It therefore remains appropriate to reason in terms of scenarios, as underlined by the Minister of Economy Roberto Gualtieri in the hearing of parliament on 11 March 2020. According to Senator Hon. Laura Garavini: “the economic impact of the pandemic will depend, above all, on the speed of implementation of the measures to contain and prevent infections and on the amount of resources that will be allocated to support the real economy, as well as, obviously on how effectively they will be spent”. Under this profile, Italy has already gradually adopted some measures to support the socioeconomic fabric affected by the lock-down. With the “Italian Care Decree” n. 18 / 2020 a package of measures was arranged in four areas: a) strengthening of the health system; b) protection of work and income; c) support for the liquidity of businesses and families; d) suspension of tax deadlines and social security and welfare contributions. In order to deal with this emergency plan, 25 billion euros have been allocated in Italy, which will activate 350 billion euros of financing for the benefit of the productive world.

The Prime Minister Giuseppe Conte in the Italian Parliament hearing of March 25 in the Chamber of Deputies and of March 26 in the Senate of the Republic stated that the economic measures carried out until now, although they are significant, are not sufficient. This is why further measures are being studied to increase liquidity support, which will imply additional allocations of funds. The direction indicated by the Government to relaunch the growth of Italy is the bureaucratic simplification, the strengthening of the National Health System and the scientific, clinical and pharmacological research and the safeguarding of the financial capacity of local authorities (starting from Municipalities) to improve the quality of public services and to ensure strong and resilient social protection networks. In the aforementioned Parliament hearing, President Conte also stressed the centrality of public and private investments in environmental sustainability and the impulse to digital transformation of the country. As indicated to us by the Hon. Manlio Di Stefano, the Italian Government is trying to play in advance with an eye to 2021: as already today in the midst of the Coronavirus crisis, the Government is preparing, with all the main Italian production companies, a shared strategy to restart the economy.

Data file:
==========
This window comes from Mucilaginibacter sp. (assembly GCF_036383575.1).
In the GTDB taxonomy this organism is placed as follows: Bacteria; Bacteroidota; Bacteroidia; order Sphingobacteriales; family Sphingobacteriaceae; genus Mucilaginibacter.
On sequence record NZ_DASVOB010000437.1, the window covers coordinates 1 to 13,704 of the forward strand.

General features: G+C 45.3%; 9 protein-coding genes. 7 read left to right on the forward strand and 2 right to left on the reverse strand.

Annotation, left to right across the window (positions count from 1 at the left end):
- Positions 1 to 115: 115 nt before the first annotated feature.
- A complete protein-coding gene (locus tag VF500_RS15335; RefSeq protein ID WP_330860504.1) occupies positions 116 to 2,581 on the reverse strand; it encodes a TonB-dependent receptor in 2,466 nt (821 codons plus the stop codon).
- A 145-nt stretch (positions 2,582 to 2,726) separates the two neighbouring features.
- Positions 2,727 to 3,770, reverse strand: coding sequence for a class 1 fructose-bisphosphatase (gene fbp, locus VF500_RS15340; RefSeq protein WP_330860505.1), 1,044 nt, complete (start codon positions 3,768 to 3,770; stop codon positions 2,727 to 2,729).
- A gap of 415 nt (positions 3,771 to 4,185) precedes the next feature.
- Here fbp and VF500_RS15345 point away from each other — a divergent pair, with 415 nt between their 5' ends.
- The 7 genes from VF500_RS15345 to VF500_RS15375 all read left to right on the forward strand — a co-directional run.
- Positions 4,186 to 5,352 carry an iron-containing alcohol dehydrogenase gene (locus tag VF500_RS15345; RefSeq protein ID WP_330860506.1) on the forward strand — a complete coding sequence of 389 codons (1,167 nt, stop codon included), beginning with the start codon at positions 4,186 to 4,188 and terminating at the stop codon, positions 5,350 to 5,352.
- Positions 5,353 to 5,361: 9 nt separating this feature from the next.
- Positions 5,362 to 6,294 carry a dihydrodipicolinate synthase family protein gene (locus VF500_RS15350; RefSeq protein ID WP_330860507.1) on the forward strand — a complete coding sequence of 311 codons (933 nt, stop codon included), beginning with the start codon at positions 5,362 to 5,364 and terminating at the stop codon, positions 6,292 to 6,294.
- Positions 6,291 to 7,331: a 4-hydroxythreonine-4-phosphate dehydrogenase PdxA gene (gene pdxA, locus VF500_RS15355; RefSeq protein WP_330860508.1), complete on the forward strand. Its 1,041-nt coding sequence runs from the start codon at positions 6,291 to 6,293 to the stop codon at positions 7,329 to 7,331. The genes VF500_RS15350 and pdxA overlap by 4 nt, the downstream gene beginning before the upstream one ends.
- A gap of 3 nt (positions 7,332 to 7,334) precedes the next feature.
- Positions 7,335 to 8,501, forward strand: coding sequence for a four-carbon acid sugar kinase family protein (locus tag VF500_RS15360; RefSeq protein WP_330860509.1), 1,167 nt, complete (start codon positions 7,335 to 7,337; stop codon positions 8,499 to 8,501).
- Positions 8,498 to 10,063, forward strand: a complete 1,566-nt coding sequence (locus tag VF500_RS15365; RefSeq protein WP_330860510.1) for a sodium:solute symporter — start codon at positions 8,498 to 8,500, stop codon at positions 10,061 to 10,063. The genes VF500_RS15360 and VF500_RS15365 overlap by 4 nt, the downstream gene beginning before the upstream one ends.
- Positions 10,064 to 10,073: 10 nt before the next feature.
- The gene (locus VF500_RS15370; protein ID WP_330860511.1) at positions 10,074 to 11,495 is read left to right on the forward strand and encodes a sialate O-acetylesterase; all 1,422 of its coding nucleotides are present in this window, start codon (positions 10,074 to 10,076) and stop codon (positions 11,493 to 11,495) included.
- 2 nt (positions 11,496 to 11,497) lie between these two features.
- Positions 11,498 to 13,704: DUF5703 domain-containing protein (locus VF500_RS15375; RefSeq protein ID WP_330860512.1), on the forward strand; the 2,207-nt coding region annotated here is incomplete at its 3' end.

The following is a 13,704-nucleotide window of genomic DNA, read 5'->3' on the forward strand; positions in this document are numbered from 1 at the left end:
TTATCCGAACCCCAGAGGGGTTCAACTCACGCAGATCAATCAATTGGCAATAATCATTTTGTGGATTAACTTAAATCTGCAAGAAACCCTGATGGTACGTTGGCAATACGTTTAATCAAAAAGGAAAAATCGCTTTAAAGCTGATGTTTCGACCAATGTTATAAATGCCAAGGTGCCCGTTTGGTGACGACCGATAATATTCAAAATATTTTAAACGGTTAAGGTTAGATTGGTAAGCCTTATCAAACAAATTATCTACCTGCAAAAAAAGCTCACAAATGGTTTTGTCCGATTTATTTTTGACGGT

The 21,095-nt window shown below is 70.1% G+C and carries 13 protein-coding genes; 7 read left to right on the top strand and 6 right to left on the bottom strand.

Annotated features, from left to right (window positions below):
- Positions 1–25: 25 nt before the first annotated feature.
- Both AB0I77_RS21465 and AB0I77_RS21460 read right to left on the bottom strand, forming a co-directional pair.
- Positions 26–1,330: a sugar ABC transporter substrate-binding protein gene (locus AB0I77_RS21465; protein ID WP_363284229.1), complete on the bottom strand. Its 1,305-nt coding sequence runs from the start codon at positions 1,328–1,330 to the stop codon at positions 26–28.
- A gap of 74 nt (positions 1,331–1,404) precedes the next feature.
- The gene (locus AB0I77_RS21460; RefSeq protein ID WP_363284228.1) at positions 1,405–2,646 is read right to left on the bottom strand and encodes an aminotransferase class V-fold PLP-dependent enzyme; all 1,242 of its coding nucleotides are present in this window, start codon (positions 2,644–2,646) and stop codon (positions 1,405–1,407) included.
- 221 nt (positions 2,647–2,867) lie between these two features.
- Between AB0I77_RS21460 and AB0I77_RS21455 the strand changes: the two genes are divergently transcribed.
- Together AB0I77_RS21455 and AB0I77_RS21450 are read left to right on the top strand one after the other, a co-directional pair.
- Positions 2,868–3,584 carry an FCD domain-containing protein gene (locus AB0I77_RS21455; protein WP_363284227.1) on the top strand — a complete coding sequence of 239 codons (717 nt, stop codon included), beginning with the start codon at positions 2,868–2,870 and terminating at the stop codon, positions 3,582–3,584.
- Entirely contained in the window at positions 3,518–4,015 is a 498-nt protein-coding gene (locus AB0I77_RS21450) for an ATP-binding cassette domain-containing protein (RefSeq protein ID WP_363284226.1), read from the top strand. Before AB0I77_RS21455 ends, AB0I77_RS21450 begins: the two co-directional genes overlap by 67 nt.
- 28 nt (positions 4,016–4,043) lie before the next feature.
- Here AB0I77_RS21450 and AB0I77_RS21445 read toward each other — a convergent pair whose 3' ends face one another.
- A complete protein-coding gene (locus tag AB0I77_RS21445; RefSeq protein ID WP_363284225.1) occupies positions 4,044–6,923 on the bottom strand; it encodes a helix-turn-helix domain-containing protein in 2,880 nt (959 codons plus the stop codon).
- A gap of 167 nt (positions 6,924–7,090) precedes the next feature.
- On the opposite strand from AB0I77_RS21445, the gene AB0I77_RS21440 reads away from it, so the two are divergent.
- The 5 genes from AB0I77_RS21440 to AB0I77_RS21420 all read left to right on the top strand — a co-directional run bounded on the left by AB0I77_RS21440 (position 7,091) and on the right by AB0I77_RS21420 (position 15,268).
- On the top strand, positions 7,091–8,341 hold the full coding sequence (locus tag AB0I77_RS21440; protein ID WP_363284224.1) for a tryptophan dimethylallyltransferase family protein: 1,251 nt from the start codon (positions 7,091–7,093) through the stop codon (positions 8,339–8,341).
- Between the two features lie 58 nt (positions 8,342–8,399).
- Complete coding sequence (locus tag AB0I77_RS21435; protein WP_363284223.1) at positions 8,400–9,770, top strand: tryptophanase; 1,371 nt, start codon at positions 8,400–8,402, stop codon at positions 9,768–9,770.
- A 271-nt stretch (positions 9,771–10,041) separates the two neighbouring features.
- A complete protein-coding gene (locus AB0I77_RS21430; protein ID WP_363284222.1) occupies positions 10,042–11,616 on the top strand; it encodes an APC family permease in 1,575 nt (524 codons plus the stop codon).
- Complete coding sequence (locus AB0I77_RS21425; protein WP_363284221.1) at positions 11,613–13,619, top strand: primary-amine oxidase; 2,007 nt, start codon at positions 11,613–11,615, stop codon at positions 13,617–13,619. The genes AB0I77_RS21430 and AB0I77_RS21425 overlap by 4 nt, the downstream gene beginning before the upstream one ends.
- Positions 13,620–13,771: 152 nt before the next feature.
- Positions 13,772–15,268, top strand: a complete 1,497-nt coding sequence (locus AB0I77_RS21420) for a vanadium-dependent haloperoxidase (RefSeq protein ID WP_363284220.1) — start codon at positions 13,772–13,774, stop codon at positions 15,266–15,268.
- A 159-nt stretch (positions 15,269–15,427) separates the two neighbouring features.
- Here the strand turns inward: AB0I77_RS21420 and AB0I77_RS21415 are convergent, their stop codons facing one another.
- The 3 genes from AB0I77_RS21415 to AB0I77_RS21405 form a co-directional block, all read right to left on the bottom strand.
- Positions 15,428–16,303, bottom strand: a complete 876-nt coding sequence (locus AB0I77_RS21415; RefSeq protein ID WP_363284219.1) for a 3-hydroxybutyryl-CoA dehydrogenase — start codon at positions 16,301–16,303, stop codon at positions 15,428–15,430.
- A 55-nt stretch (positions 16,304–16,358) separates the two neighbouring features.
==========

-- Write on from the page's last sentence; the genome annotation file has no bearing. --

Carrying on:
For example, the Minister of Foreign Affairs and International Cooperation Luigi Di Maio has recently launched a “Pact for Export” with the aim of recovering the time lost due to the virus as quickly as possible. The Hon. Manlio Di Stefano, on the other hand, is preparing to preside over a series of sectoral tables with all the major Italian production entities, which will discuss current problems, possible solutions and future prospects. Considering this ambitious plan, Dr. Giuseppe Scognamiglio, president of the Eastwest European Institute, reminds us, however, that one of the highest public debts in the world limits Italian resources. Therefore, the support of the European Union with extraordinary measures is fundamental. Loyal collaboration between the State and the Regions and the participation of all social, economic and scientific stakeholders in the decisions to be taken in phase 2 as of May 4, 2020, will also be fundamental in determining the success of the feat. For this reason, alongside the technical scientific committee, the Italian government has appointed a task force of multisectoral experts led by Vittorio Colao to undertake the economic-social recovery.